I suspect that certain changes, albeit slight, are being made in some jurisdictions.

For example, here's one difference I noticed between the DL of St. John Chrysostomos celebrated in any Ukrainian Orthodox Church and the same DL celebrated in my Greek parish. In Ukrainian churches, it's an absolute must that after the Great Litany (after the words, "For to You are due all glory, honor, and worship...") the choir sings Psalm 102/103, "Bless the Lord, my soul," and after the Small Litany and before the singing of "Only Begotten Son and Word of God, You are immortal," the choir sings Psalm 145/146, "Put not your trust in princes..." (or, sometimes, a reader reads this Psalm alound). Now, in my Greek parish, I never heard these two Psalms ever sung or read. It's a bit of a pity because these two are among the very few Psalms that I actually like. Smiley
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« Reply #11 on: December 15, 2008, 03:02:42 PM »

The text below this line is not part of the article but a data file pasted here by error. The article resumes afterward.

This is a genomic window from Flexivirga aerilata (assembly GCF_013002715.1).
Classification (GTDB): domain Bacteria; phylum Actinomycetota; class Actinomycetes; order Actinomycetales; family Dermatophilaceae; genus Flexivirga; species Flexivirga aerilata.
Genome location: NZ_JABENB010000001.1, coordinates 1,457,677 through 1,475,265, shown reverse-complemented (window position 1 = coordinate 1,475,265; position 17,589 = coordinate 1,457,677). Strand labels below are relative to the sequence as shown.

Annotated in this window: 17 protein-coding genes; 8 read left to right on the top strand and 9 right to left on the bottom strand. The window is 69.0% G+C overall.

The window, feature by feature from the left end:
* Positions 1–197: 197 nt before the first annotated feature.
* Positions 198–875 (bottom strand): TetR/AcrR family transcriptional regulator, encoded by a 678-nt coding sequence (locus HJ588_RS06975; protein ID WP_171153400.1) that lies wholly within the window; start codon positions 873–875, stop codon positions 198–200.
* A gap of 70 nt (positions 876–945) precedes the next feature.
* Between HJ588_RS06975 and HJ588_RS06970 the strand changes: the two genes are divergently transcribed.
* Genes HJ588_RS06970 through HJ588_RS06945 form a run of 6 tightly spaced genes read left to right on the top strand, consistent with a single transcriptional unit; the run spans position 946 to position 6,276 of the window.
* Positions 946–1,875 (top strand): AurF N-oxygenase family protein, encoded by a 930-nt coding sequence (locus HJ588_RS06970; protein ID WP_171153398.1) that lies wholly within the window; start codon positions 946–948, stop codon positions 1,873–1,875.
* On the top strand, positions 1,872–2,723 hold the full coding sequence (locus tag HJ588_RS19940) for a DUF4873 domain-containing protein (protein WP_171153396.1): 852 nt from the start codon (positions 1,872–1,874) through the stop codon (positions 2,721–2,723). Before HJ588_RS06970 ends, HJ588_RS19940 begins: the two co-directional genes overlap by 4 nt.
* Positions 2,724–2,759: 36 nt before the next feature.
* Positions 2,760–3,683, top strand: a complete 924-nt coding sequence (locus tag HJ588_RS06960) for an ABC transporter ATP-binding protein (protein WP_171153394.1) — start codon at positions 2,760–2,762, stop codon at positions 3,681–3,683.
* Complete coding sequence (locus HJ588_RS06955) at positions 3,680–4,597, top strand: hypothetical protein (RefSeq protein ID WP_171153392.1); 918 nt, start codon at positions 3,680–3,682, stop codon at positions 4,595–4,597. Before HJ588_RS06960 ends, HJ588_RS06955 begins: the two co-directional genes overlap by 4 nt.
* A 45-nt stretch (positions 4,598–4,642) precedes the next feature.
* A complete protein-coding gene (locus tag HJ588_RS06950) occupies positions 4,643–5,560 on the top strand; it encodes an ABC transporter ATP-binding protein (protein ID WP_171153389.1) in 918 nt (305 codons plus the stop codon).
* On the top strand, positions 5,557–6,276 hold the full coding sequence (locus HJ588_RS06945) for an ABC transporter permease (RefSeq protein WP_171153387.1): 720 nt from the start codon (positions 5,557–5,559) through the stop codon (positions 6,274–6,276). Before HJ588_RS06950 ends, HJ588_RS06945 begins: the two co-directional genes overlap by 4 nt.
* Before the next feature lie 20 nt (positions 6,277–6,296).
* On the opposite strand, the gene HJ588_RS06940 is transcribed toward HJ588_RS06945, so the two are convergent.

I suspect that certain changes, albeit slight, are being made in some jurisdictions.

For example, here's one difference I noticed between the DL of St. John Chrysostomos celebrated in any Ukrainian Orthodox Church and the same DL celebrated in my Greek parish. In Ukrainian churches, it's an absolute must that after the Great Litany (after the words, "For to You are due all glory, honor, and worship...") the choir sings Psalm 102/103, "Bless the Lord, my soul," and after the Small Litany and before the singing of "Only Begotten Son and Word of God, You are immortal," the choir sings Psalm 145/146, "Put not your trust in princes..." (or, sometimes, a reader reads this Psalm alound). Now, in my Greek parish, I never heard these two Psalms ever sung or read. It's a bit of a pity because these two are among the very few Psalms that I actually like. Smiley

The psalms are called for on Sundays but the antiphons "through the Intercessions of the Theotokos" et al are called for on other days or on Feasts.

in many Greek Churches, the antiphons are just always used--but not in all Churches.

In Christ,

Fr Anastasios
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« Reply #12 on: December 15, 2008, 03:20:34 PM »